Waste Framework Directive a missed opportunity for textile recycling, but a glimmer of hope for reducing clothing dumped on the Global South

5 Jul 2023 Fossil Fashion
  • The proposal will make fashion brands responsible for the cost of end-of-life treatment of their products through introduction of Extended Producer Responsibility (EPR), but fails to introduce reuse and recycling targets
  • The proposal introduces mandatory sorting of textiles before shipment abroad, aimed at stopping the deluge of EU’s fast fashion waste on the Global South

Today the European Commission published the much anticipated revision of the Waste Framework Directive (WFD), which includes new rules for dealing with textile waste. Through long awaited EPR measures, apparel brands will be made to pay for the costs of management of textile waste. The fees will be eco-modulated to encourage better design of clothes, shoes and household textiles. The proposal unfortunately omits EPR for other two significant textile waste streams: carpets and mattresses.

The proposal promotes circular textile technologies like fibre-to-fibre recycling but lacks specific reuse and recycling targets, potentially limiting its impact. Unlike the EU textiles strategy which envisioned mandatory targets for reuse and recycling, the Commission’s proposal backtracks in this crucial area. This will undermine nascent initiatives that aim to prioritise reuse and recycling over immediate downcycling or incineration, delaying the much-needed transformation towards a circular economy.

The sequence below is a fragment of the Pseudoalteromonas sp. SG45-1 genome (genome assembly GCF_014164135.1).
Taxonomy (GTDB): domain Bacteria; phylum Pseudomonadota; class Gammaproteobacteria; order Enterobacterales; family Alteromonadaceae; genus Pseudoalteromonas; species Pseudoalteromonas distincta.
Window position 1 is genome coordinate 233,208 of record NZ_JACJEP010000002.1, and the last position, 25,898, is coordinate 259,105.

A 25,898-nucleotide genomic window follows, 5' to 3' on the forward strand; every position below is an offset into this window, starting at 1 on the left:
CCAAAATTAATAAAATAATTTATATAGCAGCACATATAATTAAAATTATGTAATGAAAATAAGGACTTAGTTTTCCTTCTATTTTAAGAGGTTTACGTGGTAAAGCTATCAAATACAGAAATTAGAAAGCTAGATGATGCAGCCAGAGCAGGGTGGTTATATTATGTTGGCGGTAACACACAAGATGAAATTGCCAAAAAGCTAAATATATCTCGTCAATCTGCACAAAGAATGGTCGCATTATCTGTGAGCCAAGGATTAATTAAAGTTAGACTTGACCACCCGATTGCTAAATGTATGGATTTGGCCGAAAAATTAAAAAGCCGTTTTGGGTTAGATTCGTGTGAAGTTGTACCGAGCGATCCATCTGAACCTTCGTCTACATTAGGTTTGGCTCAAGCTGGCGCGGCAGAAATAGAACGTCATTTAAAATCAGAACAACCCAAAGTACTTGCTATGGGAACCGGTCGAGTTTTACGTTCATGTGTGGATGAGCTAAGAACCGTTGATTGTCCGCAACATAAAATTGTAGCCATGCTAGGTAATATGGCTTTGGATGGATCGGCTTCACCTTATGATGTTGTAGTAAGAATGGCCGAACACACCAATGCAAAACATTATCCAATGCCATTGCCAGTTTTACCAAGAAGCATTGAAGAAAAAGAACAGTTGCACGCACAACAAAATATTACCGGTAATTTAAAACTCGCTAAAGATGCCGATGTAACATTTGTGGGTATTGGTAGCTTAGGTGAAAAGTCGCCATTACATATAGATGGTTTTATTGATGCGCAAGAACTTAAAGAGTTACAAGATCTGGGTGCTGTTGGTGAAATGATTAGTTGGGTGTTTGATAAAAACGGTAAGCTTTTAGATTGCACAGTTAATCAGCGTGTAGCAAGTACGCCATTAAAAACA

Currently, less than 1% of clothing is recycled into new garments, with a staggering 87% eventually ending up in landfills or being destroyed, perpetuating the environmental havoc caused by clothing waste. According to our recent Synthetics Anonymous 2.0 report, which included a brand survey, over two thirds of fashion brands backed ambitious reuse and recycling targets, while over 80% expressed their support for a mandatory EU-harmonised Extended Producer Responsibility (EPR) for textiles.

Urska Trunk, Campaign Manager at the Changing Markets Foundation commented: “We welcome this proposal, as it is the first time ever that the fashion brands will be forced to pay for their role in the growing waste crisis. However, the European Commission has missed the mark on textile reuse and recycling, stifling innovation in Europe and failing to put the fashion industry on a more circular trajectory.”


The European Commission’s proposal takes a much-needed step by emphasising the importance of proper sorting, which ensures that used textile and footwear items are treated as waste until they undergo professional sorting. This approach is particularly important given our recent research findings, revealing that 20- 50% of used clothing exported to Africa is waste, ending up in landfills or being burnt.


Notes to the Editor:

  • The next steps for the proposal are for it to pass to the EU Parliament and EU Council for the co-decision process where amendments will be proposed.
  • In February 2023, the Changing Markets Foundation launched released Trashion, an on the ground investigation which found that EU countries are dumping 37 million items of junk plastic clothing in Kenya every year that are too dirty or damaged to be reused, creating serious health and environmental problems for vulnerable communities The probe by Clean Up Kenya and Wildlight for the Changing Markets Foundation highlights fast fashion’s dependence on cheap plastic fabrics to make clothes that are not designed for repair or recycling and are increasingly seen as disposable.





Nusa Urbancic, Changing Markets Campaigns Director,

nusa.urbancic@changingmarkets.org +447479015909

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